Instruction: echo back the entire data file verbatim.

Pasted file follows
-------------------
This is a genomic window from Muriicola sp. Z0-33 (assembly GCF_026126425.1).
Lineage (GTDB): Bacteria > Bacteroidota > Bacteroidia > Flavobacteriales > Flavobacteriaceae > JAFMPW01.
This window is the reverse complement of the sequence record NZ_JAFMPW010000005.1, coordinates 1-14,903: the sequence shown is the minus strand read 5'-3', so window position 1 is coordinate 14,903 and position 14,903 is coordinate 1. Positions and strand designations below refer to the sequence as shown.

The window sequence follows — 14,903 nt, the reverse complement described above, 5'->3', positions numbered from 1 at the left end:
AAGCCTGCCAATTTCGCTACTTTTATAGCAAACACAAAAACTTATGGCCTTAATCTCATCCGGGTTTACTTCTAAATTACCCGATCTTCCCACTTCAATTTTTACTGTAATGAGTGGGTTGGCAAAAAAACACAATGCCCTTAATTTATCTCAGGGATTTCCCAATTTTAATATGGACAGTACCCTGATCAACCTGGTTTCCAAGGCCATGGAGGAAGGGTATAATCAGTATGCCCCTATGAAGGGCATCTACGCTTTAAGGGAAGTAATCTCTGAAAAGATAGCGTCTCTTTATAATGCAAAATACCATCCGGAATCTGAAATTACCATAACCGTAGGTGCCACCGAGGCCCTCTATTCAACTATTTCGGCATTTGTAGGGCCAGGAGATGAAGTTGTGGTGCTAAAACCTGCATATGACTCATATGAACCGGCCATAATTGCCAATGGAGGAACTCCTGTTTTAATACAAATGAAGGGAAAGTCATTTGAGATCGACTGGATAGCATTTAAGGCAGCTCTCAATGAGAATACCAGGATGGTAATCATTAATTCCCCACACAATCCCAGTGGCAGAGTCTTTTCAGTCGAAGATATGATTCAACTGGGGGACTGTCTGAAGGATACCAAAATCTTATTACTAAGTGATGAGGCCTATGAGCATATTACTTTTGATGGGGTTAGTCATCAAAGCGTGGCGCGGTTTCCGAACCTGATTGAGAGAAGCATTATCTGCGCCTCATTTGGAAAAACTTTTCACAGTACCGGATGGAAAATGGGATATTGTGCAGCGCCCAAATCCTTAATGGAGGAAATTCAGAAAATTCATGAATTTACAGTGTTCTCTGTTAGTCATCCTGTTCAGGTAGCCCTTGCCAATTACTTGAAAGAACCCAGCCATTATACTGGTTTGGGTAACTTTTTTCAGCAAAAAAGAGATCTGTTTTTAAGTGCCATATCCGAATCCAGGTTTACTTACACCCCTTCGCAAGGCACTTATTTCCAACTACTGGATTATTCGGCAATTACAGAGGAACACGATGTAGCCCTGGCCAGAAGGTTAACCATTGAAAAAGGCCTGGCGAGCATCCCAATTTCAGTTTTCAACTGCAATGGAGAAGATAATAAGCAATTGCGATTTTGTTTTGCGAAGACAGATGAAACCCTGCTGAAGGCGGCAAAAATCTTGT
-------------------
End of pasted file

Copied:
This is a genomic window from Muriicola sp. Z0-33 (assembly GCF_026126425.1).
Lineage (GTDB): Bacteria > Bacteroidota > Bacteroidia > Flavobacteriales > Flavobacteriaceae > JAFMPW01.
This window is the reverse complement of the sequence record NZ_JAFMPW010000005.1, coordinates 1-14,903: the sequence shown is the minus strand read 5'-3', so window position 1 is coordinate 14,903 and position 14,903 is coordinate 1. Positions and strand designations below refer to the sequence as shown.

The window sequence follows — 14,903 nt, the reverse complement described above, 5'->3', positions numbered from 1 at the left end:
AAGCCTGCCAATTTCGCTACTTTTATAGCAAACACAAAAACTTATGGCCTTAATCTCATCCGGGTTTACTTCTAAATTACCCGATCTTCCCACTTCAATTTTTACTGTAATGAGTGGGTTGGCAAAAAAACACAATGCCCTTAATTTATCTCAGGGATTTCCCAATTTTAATATGGACAGTACCCTGATCAACCTGGTTTCCAAGGCCATGGAGGAAGGGTATAATCAGTATGCCCCTATGAAGGGCATCTACGCTTTAAGGGAAGTAATCTCTGAAAAGATAGCGTCTCTTTATAATGCAAAATACCATCCGGAATCTGAAATTACCATAACCGTAGGTGCCACCGAGGCCCTCTATTCAACTATTTCGGCATTTGTAGGGCCAGGAGATGAAGTTGTGGTGCTAAAACCTGCATATGACTCATATGAACCGGCCATAATTGCCAATGGAGGAACTCCTGTTTTAATACAAATGAAGGGAAAGTCATTTGAGATCGACTGGATAGCATTTAAGGCAGCTCTCAATGAGAATACCAGGATGGTAATCATTAATTCCCCACACAATCCCAGTGGCAGAGTCTTTTCAGTCGAAGATATGATTCAACTGGGGGACTGTCTGAAGGATACCAAAATCTTATTACTAAGTGATGAGGCCTATGAGCATATTACTTTTGATGGGGTTAGTCATCAAAGCGTGGCGCGGTTTCCGAACCTGATTGAGAGAAGCATTATCTGCGCCTCATTTGGAAAAACTTTTCACAGTACCGGATGGAAAATGGGATATTGTGCAGCGCCCAAATCCTTAATGGAGGAAATTCAGAAAATTCATGAATTTACAGTGTTCTCTGTTAGTCATCCTGTTCAGGTAGCCCTTGCCAATTACTTGAAAGAACCCAGCCATTATACTGGTTTGGGTAACTTTTTTCAGCAAAAAAGAGATCTGTTTTTAAGTGCCATATCCGAATCCAGGTTTACTTACACCCCTTCGCAAGGCACTTATTTCCAACTACTGGATTATTCGGCAATTACAGAGGAACACGATGTAGCCCTGGCCAGAAGGTTAACCATTGAAAAAGGCCTGGCGAGCATCCCAATTTCAGTTTTCAACTGCAATGGAGAAGATAATAAGCAATTGCGATTTTGTTTTGCGAAGACAGATGAAACCCTGCTGAAGGCGGCAAAAATCTTGT